I am grateful. An immense thank you to the John L. Warfield Center for African and African American Studies at the University of Texas in Austin, for the continued push, uplift and support in my scholarship and in my art. Thank you Fresh Milk Team, Katherine and Annalee who quietly add to my corner stack of books, who continue to help me open and relax and let go of worry. I am grateful for the Orisha and my Egun, who each day helps me survive and shine.


This residency is supported by the John L. Warfield Center for African and African American Studies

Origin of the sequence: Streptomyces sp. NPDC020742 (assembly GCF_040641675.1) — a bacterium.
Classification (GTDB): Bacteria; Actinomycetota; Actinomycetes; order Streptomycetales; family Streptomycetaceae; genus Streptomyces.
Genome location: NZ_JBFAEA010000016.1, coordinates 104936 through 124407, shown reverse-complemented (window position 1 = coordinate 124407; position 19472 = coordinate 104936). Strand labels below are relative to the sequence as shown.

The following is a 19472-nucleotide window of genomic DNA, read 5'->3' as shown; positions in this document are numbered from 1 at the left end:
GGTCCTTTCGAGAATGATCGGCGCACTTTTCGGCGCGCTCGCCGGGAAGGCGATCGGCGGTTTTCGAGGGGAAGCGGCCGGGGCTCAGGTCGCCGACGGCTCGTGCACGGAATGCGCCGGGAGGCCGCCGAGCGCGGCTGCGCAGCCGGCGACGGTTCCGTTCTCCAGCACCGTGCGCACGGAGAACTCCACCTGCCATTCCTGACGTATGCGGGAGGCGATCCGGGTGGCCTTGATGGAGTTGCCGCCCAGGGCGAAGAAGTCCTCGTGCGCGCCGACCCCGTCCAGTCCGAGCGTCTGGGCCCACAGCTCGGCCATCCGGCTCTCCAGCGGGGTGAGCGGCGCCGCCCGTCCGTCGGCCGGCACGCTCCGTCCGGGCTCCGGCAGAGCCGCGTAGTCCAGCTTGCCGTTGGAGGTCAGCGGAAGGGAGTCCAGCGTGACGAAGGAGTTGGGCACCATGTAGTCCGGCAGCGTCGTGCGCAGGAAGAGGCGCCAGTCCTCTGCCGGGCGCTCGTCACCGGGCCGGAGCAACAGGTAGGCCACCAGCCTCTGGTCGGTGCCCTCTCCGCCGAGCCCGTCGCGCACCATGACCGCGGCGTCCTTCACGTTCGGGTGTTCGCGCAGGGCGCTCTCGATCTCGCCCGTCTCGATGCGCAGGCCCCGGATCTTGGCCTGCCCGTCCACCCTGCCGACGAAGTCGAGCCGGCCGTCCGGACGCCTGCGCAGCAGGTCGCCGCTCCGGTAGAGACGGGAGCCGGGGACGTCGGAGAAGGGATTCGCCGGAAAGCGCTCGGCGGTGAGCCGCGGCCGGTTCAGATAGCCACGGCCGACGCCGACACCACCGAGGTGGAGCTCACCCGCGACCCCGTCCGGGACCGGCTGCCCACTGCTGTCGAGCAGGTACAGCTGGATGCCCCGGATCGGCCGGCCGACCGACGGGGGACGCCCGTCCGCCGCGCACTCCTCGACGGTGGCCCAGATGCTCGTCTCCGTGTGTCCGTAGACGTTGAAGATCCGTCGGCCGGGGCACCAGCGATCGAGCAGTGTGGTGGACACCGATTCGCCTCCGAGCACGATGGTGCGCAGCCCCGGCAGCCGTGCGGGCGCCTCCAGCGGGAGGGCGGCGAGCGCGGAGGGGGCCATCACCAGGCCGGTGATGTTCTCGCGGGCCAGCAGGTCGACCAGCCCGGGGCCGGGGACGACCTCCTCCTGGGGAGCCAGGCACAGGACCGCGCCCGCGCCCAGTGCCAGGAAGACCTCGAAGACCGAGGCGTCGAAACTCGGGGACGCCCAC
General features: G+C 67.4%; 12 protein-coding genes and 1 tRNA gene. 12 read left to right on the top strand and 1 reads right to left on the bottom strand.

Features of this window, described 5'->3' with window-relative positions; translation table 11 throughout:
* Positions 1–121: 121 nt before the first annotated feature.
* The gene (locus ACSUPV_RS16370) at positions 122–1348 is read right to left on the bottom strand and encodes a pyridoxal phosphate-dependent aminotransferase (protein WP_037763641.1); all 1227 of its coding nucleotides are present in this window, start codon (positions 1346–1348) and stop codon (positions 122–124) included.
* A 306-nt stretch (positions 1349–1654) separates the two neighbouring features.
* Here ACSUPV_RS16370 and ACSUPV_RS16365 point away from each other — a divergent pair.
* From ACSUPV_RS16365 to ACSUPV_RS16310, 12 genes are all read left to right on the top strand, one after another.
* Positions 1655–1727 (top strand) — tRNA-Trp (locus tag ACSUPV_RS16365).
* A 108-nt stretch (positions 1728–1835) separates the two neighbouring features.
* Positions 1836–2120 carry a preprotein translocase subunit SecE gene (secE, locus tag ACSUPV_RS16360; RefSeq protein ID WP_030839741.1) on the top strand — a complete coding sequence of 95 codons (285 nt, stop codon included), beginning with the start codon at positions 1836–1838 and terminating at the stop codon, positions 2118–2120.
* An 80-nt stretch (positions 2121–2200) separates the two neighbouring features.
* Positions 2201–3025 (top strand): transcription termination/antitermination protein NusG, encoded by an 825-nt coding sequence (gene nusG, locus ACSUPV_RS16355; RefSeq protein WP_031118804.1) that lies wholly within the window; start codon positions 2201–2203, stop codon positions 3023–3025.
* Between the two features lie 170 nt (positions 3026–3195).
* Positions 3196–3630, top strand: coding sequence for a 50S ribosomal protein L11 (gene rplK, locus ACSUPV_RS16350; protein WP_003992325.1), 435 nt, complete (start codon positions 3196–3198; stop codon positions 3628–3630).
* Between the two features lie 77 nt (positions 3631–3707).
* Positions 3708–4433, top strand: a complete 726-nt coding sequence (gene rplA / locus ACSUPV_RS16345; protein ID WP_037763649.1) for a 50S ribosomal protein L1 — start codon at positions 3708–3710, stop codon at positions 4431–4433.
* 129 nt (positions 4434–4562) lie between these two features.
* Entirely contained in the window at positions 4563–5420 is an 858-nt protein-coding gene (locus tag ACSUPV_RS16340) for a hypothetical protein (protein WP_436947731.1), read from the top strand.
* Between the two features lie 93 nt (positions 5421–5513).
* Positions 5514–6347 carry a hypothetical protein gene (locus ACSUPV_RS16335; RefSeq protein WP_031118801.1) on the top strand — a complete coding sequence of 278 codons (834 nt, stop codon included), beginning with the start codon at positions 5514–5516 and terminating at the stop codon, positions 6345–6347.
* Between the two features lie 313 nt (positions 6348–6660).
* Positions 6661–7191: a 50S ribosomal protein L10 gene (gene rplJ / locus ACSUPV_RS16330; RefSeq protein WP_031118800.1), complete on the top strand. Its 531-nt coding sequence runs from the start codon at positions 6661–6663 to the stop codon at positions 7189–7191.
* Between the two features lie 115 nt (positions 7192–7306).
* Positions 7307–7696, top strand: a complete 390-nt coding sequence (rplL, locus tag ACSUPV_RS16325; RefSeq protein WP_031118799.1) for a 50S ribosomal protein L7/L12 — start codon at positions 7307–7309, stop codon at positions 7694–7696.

Fresh Milk welcomes drea brown to the platform in partnership with the Warfield Center

Fresh Milk in collaboration with the John L. Warfield Center for African and African American Studies at the University of Texas at Austin is pleased to launch their first international residency partnership, and welcomes US-based poet drea brown to the platform between April 19 – May 10, 2017.

About drea brown:

Originally from St.Louis, drea brown is currently a PhD candidate in African and African Diaspora Studies at UT Austin. Her work has appeared in a variety of literary journals most recently Stand Our Ground: Poems for Trayvon Martin and Marissa Alexander and Southern Indiana Review. drea is also the winner of the 2014 Gold Line Press poetry chapbook competition judged by Douglas Kearney. Her chapbook dear girl: a reckoning was released in 2015.

Excerpt from research statement: